Your Resting Heart Rate (RHR) is a measure of how many times your heart beats per minute when you are resting, and is therefore a good approach to checking your approximate level of cardio fitness at any time.
How do I measure my heart rate?
Hold one hand with your palm facing upward and place the index and middle fingertips of your other hand at the base of your thumb on your inner wrist, on what known as the radial artery. If you can’t feel anything, press harder or move your fingers around until you find your pulse.
Count the pulse for 15 seconds, using a watch or phone to keep time, then multiply the result by 4 to determine your heart rate.
Alternatively, you may find it easier to take your pulse on the side of your neck, just under your jawbone, on what known as the carotid artery.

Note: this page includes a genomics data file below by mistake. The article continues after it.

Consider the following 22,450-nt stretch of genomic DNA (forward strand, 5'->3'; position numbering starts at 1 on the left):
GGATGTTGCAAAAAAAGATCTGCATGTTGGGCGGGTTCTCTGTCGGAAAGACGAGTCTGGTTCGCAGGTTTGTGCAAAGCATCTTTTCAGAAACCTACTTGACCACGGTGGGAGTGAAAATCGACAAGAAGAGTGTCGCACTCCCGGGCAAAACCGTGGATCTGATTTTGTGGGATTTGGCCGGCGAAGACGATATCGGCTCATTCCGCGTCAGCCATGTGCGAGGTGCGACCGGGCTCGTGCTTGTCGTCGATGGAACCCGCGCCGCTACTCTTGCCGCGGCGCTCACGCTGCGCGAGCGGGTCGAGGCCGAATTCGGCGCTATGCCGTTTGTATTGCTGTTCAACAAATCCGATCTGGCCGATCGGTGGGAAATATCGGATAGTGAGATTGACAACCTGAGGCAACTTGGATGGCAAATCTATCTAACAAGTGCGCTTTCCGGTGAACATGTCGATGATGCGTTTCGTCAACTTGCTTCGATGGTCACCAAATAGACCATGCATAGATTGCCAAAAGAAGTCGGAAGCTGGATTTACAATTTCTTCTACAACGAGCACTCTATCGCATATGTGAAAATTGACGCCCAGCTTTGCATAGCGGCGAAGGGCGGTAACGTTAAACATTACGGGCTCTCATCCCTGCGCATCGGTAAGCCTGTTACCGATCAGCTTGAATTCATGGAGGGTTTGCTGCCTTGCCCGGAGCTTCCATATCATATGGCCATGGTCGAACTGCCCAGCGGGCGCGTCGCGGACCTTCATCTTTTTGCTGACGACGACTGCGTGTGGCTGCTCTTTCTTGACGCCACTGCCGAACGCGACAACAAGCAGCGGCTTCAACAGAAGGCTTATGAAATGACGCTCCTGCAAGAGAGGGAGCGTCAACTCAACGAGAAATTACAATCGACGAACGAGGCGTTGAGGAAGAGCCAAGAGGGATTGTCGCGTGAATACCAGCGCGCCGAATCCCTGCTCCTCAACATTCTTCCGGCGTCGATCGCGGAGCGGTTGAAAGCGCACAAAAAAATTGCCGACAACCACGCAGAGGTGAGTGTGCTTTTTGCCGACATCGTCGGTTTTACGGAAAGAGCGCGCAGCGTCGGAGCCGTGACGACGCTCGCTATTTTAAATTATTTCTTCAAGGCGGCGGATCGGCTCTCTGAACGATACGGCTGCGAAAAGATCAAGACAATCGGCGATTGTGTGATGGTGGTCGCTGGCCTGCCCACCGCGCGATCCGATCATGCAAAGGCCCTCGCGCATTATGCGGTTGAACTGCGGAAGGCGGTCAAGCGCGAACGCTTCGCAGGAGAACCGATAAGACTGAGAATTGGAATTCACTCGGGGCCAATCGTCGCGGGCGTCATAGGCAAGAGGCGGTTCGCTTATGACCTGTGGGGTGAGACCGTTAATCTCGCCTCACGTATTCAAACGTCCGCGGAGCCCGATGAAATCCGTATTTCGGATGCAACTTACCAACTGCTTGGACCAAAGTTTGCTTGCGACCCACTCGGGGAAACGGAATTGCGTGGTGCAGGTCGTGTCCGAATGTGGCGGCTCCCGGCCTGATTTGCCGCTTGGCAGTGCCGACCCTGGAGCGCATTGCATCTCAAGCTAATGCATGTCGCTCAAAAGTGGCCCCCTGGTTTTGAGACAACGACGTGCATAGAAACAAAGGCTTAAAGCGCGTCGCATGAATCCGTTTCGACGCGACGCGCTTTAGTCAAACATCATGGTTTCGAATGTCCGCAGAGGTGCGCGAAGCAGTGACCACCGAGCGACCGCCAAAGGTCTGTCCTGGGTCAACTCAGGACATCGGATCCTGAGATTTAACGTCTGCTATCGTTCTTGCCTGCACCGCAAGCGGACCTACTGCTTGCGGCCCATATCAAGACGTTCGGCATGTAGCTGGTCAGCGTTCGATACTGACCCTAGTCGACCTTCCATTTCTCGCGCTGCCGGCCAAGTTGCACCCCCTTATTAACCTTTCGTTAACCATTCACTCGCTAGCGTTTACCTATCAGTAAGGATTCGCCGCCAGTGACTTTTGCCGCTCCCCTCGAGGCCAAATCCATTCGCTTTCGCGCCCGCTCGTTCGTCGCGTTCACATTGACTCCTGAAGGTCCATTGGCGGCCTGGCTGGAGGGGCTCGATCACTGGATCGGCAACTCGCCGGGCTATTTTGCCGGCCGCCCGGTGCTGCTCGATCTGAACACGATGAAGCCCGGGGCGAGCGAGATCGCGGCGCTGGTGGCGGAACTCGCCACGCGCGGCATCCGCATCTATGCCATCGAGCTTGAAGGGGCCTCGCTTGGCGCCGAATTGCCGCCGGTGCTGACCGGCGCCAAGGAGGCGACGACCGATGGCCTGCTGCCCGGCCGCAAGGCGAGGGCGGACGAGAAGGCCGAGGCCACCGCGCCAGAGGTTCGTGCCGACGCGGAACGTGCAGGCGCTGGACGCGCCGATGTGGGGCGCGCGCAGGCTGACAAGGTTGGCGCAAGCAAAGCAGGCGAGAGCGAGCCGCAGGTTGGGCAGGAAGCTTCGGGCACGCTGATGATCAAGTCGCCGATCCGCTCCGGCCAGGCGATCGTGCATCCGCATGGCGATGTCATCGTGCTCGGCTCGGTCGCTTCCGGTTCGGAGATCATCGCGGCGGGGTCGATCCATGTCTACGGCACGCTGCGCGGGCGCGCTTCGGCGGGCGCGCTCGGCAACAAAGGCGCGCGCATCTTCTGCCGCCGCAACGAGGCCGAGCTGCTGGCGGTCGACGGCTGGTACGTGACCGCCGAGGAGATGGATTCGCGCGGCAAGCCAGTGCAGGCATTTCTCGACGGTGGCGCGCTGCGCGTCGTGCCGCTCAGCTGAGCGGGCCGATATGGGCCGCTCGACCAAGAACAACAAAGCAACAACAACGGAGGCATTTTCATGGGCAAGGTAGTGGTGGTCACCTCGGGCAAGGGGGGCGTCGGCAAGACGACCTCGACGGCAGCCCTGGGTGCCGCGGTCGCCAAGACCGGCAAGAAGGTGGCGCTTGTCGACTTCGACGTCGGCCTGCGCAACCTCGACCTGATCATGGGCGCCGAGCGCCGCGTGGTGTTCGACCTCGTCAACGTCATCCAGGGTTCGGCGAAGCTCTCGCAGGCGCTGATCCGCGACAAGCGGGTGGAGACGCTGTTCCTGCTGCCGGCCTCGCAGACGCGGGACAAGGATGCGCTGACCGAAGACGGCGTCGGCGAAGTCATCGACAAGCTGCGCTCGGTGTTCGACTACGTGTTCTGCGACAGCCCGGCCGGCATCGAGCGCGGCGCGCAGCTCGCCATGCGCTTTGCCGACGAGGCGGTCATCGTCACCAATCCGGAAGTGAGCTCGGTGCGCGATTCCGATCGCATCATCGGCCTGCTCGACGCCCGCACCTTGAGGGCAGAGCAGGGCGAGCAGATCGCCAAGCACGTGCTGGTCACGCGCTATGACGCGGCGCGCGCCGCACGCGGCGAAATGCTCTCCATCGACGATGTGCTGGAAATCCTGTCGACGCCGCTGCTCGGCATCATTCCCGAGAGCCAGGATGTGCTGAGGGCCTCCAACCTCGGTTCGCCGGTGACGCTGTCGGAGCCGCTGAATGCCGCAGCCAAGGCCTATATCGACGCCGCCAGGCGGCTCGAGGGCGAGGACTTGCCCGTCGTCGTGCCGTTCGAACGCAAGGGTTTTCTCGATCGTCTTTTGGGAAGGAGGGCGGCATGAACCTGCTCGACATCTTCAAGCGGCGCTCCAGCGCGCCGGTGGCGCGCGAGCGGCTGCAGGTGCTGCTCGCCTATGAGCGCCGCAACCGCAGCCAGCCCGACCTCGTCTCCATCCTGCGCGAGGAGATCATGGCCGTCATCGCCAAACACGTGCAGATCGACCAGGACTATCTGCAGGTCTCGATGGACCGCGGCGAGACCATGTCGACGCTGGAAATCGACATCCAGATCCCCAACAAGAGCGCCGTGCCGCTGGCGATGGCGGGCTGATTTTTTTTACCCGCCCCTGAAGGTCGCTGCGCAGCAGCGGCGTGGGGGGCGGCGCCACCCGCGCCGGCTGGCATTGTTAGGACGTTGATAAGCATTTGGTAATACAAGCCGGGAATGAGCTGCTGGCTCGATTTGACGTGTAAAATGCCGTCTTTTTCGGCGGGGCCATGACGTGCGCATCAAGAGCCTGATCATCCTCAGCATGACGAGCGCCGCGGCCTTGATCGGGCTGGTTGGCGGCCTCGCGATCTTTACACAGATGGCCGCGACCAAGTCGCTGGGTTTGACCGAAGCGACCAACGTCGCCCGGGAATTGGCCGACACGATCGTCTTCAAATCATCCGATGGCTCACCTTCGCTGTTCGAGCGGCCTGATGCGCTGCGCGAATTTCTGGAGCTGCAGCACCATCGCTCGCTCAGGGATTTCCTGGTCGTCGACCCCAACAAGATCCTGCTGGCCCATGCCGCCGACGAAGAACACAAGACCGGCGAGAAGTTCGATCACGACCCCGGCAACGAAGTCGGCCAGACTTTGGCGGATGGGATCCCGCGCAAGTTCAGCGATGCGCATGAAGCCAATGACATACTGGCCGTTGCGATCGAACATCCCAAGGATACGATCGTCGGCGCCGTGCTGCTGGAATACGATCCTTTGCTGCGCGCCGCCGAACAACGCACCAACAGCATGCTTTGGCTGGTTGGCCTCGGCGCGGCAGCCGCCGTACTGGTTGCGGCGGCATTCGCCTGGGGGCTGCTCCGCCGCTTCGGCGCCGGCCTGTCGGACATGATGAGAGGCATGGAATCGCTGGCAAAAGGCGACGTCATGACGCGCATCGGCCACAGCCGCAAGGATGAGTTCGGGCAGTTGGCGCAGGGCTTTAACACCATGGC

When should I check my RHR?
If using RHR on its own, the best time to check it is when you wake up in the morning, because this is the time when your body is relaxed at its most.
However, any time when you’ve been resting for at least 10 minutes and you’re not stressed is okay. It’s best not to have recently consumed any caffeine-based drinks or other stimulants since they can artificially increase your pulse.
What do the results mean?
Generally, the lower your RHR, the more cardio fit you are. Nevertheless, RHR varies with age, overall health, and weight, so a cardio fit heart rate isn’t the same for everybody. However, by establishing your RHR before starting a new workout routine, you can use it as a benchmark to see how you’re progressing.
If your heart rate lowers with regular exercise, this can mean you’re getting fitter. If it’s not changing, you should increase your workout level.
How often should I check it?
Monitor your RHR as often as you want. However, despite the fact that every workout counts, don’t count on any real difference until about four weeks into a regular routine.